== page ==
As tensions rise ahead of the planned North Korean launch of their Kwangmyongsong-3 (“Bright Shining Star-3″) satellite, there is extreme skepticism that the Unha-3 rocket was built for peaceful operations at all. The 30-meter (100-ft) long vehicle could be a ballistic missile developed to delver warheads.
But the official word from Pyongyang is that the rocket is being used to launch an observational satellite intended to monitor North Korean forests, natural disasters and weather monitoring. So, this is all the information the world has to go on.
In an effort to model the launch of the Unha-3 rocket, the visualization company Analytical Graphics, Inc. (AGI) has produced a cool animation showing the planned launch trajectory advertised by the North Korean government (shown below).
The visualization begins shortly after launch from Sohae Satellite Launching Station in the Cholsan County of North Phyongan Province. The launch site is only 35 miles (50 kilometers) from the city of Dandong on the Chinese border.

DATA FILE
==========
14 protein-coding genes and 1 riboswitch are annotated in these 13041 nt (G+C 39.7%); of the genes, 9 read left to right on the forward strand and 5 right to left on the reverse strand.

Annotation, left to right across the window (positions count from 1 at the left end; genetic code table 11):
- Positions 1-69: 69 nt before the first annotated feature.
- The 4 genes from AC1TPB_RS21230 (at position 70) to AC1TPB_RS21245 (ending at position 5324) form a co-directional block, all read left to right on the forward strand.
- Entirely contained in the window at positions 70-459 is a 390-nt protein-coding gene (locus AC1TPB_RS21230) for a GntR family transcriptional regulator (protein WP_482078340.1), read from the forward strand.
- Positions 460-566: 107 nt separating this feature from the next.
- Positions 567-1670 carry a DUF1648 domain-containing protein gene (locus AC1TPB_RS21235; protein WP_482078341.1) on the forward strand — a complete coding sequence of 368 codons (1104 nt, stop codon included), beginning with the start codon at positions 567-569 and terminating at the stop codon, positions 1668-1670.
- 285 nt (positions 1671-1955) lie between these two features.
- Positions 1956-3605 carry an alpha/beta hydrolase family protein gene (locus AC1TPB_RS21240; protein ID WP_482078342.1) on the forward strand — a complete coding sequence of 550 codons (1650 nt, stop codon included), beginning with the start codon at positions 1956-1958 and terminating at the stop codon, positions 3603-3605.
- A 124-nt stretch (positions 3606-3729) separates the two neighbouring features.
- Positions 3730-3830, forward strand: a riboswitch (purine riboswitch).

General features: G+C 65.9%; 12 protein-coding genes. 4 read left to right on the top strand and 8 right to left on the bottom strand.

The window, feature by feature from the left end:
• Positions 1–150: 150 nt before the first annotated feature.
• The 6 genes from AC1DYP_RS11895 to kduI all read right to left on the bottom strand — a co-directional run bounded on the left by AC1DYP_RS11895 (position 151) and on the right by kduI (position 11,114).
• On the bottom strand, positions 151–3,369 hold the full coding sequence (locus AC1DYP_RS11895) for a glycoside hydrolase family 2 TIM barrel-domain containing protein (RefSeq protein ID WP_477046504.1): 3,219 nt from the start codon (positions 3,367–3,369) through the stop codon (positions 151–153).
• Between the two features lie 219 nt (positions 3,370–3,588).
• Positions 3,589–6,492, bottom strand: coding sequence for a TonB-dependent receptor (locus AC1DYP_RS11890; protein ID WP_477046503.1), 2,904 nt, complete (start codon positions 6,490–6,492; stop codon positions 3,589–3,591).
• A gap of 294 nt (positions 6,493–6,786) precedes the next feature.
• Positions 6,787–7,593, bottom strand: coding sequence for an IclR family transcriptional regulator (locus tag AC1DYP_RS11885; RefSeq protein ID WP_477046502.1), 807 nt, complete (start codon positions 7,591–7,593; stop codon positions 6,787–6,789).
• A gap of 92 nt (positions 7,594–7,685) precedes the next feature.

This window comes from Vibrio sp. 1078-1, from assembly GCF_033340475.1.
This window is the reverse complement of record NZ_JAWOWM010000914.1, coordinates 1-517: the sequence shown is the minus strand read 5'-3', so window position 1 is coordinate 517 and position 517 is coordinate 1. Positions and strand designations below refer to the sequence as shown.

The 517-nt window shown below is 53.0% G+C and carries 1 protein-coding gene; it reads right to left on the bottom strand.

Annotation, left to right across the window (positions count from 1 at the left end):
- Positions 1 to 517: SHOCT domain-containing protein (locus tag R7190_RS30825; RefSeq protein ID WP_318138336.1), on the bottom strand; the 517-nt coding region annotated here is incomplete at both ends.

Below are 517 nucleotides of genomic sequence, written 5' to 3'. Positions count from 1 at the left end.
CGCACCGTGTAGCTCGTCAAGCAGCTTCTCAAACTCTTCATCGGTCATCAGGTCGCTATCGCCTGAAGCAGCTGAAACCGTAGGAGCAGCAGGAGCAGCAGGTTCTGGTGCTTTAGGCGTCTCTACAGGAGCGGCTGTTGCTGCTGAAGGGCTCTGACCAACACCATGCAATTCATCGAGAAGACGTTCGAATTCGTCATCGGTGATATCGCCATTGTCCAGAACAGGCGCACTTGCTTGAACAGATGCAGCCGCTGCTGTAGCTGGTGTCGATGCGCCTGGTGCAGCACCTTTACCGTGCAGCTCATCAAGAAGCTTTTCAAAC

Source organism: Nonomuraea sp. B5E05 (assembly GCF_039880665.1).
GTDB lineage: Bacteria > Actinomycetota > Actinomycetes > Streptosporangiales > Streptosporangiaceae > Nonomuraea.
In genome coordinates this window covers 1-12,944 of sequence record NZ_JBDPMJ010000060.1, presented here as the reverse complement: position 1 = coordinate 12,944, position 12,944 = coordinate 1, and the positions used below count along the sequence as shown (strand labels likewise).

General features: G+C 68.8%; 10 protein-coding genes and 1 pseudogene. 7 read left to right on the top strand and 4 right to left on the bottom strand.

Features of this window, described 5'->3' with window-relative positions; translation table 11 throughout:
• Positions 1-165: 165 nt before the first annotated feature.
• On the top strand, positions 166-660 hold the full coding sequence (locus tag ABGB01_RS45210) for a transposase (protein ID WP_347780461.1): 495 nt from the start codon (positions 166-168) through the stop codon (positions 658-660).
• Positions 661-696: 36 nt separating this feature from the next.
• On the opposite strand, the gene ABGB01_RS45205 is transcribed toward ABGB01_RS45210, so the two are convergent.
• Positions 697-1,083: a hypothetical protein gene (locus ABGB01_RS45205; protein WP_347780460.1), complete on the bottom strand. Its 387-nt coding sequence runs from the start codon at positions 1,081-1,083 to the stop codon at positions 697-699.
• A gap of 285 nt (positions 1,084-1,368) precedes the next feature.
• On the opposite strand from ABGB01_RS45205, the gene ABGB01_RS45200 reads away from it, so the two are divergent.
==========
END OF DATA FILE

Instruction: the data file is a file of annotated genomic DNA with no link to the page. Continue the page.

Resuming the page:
As the satellite is advertised as polar-orbiting, the rocket will set off in a southerly direction, passing precariously close to the South Korean coastline — where the first stage of the rocket will splash down in the ocean. The second stage will then splash down close to the Philippines.
The decision to blast a rocket so close to a nation North Korea is still technically at war with (South Korea) and drop hardware so close to the Philippines has raised some eyebrows in the international community. Seasoned satellite experts have even accused the North Koreans of lying about the nature of the launch.
But as the launch window opens, we’ll have to wait and see what really happens to the rocket and satellite. After all, the nation hasn’t had any luck in getting anything into space in the past.
Watch the full AGI animation:
Video courtesy Analytical Graphics, Inc. (AGI)